Date of Conferral
Doctor of Education (Ed.D.)
Low retention rates for first-year students plague many higher education institutions, and are even lower among online institutions of higher education. At Athena Colleges (a pseudonym), the attrition rate can be as high as 50% in students' first academic year. To address this concern, Athena Colleges has implemented an online bridge program that addresses students' academic needs and persistence. The purpose of the study was to evaluate the effectiveness of the bridge program in reducing the first-time student attrition rate and academic performance in their first term. Most of Athena Colleges students are nontraditional students and due to this, the theoretical framework that guided this study was Malcolm Knowles's theory of andragogy. The design of the study was a formative program evaluation using a quasi-experimental design to analyze the data, which measured the primary goal of the bridge program, the reduction of attrition of first-time students. The data used for this study was archival data provided by the institution. The data provided included academic program start date, enrollment status, secondary education credential earned, secondary credential award date, first-term GPA, bridge program status, and date of termination (if applicable) and consisted of 4,916 total records. The data were analyzed using descriptive statistics and an ANOVA by comparing the academic performance of students who participated in the bridge program to those who did not, using a 300 student sample size for each group. The results showed there was no statistical difference between the two groups for retention, but there was a statistical difference on first term GPA. The social change implication of this study indicates that faculty and administrators must ensure that remedial academic services are in place for students who enter online programs with knowledge and skill deficits.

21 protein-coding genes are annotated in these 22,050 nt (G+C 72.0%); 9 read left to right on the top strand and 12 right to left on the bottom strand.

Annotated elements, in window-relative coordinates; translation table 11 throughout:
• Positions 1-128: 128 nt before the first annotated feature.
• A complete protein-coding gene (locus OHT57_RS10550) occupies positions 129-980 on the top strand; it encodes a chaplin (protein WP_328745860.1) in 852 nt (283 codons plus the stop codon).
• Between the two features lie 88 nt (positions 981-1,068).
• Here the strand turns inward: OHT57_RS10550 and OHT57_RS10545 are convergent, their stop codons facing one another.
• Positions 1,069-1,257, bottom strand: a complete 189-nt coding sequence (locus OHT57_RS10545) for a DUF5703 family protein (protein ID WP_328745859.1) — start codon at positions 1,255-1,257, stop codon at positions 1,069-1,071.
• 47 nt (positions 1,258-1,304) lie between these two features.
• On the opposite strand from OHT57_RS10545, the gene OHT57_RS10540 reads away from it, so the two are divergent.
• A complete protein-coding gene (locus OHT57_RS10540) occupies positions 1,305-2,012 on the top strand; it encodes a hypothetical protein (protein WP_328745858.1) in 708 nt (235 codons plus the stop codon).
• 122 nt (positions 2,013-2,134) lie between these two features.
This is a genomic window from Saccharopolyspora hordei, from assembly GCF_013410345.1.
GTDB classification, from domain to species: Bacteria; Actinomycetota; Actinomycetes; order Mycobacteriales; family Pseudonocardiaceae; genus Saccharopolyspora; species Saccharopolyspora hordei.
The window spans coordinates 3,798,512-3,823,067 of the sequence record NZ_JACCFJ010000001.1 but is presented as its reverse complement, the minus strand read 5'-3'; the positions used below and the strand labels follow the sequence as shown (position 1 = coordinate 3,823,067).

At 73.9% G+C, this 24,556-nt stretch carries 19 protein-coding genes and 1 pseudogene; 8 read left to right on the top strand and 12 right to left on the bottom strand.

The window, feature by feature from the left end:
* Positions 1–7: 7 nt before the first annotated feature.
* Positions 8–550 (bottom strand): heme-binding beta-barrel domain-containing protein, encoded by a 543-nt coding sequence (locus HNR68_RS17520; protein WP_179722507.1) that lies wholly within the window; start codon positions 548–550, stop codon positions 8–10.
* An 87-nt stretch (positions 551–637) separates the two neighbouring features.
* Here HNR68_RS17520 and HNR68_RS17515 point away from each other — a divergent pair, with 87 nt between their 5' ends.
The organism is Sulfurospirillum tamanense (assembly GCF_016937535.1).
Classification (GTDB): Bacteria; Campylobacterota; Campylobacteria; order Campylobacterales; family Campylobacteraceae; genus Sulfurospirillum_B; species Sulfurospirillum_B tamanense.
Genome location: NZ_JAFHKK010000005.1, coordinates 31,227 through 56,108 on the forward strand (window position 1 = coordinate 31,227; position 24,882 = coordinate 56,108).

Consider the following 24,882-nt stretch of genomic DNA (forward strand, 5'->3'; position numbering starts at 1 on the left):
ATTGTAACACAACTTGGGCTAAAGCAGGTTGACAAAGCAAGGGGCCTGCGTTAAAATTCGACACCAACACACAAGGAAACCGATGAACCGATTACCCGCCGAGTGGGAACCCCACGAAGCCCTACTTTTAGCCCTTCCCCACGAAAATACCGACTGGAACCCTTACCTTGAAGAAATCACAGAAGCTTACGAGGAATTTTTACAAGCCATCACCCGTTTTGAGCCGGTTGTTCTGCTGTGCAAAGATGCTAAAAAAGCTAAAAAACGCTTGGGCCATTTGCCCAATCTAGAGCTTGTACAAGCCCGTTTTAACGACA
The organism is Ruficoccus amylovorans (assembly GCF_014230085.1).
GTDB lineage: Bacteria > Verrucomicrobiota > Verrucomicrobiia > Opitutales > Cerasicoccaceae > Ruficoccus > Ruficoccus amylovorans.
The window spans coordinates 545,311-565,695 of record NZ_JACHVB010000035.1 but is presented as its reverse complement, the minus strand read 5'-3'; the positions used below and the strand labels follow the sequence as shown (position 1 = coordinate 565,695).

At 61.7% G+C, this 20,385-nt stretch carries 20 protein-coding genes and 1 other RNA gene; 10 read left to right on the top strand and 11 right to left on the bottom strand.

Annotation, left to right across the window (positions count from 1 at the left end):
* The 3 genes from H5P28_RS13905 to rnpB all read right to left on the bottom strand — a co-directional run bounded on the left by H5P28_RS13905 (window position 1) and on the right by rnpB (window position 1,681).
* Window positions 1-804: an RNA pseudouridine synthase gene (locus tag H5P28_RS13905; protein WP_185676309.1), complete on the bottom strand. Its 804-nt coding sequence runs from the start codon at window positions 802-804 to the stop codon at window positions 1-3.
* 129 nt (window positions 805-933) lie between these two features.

Adkins, Lisa Rene, "Impact of an Online Student Bridge Program for First-Year Nontraditional Students" (2014). Walden Dissertations and Doctoral Studies. 36.